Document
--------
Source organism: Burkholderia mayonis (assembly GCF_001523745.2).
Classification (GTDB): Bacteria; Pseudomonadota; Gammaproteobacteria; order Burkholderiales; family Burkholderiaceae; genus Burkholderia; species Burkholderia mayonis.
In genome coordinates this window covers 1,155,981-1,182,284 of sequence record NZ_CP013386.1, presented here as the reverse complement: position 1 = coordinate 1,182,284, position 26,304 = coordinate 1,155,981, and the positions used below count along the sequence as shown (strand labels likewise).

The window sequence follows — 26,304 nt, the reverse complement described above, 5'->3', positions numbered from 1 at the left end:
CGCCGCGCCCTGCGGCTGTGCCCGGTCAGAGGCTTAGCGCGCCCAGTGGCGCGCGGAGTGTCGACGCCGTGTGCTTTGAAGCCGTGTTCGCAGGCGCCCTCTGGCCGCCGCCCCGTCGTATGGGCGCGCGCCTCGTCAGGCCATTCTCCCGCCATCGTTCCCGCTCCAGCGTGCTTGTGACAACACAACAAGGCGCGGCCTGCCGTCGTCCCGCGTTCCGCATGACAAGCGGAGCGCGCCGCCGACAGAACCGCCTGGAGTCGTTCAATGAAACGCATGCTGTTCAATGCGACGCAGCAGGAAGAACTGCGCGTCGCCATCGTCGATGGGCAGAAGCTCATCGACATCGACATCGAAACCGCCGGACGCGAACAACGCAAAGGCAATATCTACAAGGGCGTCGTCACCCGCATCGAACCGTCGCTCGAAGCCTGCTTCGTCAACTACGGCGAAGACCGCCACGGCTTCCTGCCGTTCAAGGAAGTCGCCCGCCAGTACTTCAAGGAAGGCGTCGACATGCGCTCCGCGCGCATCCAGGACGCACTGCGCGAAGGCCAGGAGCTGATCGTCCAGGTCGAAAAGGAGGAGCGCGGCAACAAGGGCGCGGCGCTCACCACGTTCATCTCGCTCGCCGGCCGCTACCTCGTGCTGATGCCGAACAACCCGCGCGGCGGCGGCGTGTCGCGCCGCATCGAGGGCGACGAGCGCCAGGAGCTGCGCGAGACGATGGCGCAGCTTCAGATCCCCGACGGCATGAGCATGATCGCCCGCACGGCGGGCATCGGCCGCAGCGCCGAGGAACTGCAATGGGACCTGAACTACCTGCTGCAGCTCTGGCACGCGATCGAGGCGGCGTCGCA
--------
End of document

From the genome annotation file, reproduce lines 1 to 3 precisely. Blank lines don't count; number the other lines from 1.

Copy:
Source organism: Burkholderia mayonis (assembly GCF_001523745.2).
Classification (GTDB): Bacteria; Pseudomonadota; Gammaproteobacteria; order Burkholderiales; family Burkholderiaceae; genus Burkholderia; species Burkholderia mayonis.
In genome coordinates this window covers 1,155,981-1,182,284 of sequence record NZ_CP013386.1, presented here as the reverse complement: position 1 = coordinate 1,182,284, position 26,304 = coordinate 1,155,981, and the positions used below count along the sequence as shown (strand labels likewise).